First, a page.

Articles Tagged with Royal Bank of Scotland

Once again, Royal Bank of Scotland (RBS) has arrived at yet another securities settlement related to its mortgage practices leading up to the 2008 housing crisis. This time, RBS is getting ready to pay almost $4.9B. The deal, reached with the US Justice Department, must still must be finalized. The DOJ had been investigating allegations that the British bank sold high risk loans between 2005 and 2007.

CNN reports that since the economic crisis, RBS has paid about $28.4B in fines and settlements, including $500M to the state of New York earlier this year to settle allegations of misrepresentations made  and deceptive practices used on investors of residential mortgage-backed securities.  The bank settled for $5.5B with US Federal Housing Finance Agency last year to resolve allegations that it bundled and sold more than $30B of risky loans to government-sponsored enterprises Freddie Mac and Fannie Mae.

RBS previously reached two settlements with the National Credit Union Administration. One, for $1.1BM in 2016, was over claims that it sold faulty mortgage-backed securities to credit unions. The other, for $129.6M, settled claims tied to alleged losses for corporate credit unions Southwest and Members United bought RMBSs. According to NCUA, RBS made misrepresentations when underwriting and selling the residential mortgage-backed securities.

In yet another mortgaged securities-related resettlement, Royal Bank of Scotland (RBS) has agreed to pay $500M to settle New York Attorney General Eric Schneiderman’s case accusing the bank of misrepresentations and deceptive practices related to it sale residential mortgage-backed securities (RMBS). $400M of the payment is consumer relief, while $100M is a fine that will go to the state.

NY’s probe concentrated on 44 mortgage securitizations that RBS issued leading up to the 2008 financial crisis. The NY AG said that during that time, due diligence vendors cautioned the bank that a lot of the loans it was buying were not in compliance with underwriting guidelines. Still, the bank bundled the loans and touted them as secure to investors, many of whom bought the RMBSs.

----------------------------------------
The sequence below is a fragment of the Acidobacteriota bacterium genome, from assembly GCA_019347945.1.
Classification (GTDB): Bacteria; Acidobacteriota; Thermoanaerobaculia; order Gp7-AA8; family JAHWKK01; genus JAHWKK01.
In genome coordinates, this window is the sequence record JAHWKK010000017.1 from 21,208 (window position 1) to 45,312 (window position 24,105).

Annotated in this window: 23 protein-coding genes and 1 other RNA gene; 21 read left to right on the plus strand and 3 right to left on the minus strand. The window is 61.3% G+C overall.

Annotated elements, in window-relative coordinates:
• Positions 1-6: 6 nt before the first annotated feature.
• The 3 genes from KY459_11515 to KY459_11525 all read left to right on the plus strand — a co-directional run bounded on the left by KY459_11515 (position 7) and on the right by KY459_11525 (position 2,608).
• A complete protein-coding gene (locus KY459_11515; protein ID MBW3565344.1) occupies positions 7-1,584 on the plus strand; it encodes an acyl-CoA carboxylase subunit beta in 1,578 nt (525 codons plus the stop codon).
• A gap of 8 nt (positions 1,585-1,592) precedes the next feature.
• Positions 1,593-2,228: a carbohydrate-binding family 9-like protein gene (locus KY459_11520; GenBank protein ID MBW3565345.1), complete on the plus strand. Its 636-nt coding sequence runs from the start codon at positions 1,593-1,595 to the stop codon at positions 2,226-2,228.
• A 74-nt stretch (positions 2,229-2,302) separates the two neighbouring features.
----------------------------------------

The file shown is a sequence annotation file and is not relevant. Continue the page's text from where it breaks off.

Schneiderman’s probe found that some of the mortgages backing the bonds at issue had over 100% loan to value ratios, meaning that “they were ‘underwater’.” Now, RBS is admitting that it sold mortgage bonds backed by loans that failed to abide by underwriting guidelines even as the bank maintained that they were, in fact, in compliance.

The bank also acknowledged that it had limited how much diligence it performed on mortgages, resulting in a lot of the loans being securitized even though no due diligence was conducted at all.

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Royal Bank of Scotland Group Plc (RBS) will pay an $88 million fine to Britain’s Financial Conduct Authority and the Bank of England’s Prudential Regulation Authority for the 2012 computer system failure that left millions of customers without account access for weeks. Some 6.5 million customers, which is about 10% of the U.K. population, were impacted.

According to FCA enforcement head Tracey McDermott, the technical glitch happened because of RBS Groups’ failure to identify and handle the risks that can occur from IT incidents. The failure, he noted, exposed customers to the risks.

The system failure happened after a third-party contractor installed a software upgrade. Because of the collapse, bank customers, as well as those in its Ulster Bank and NatWest divisions were unable to take out, transfer, or withdraw funds.

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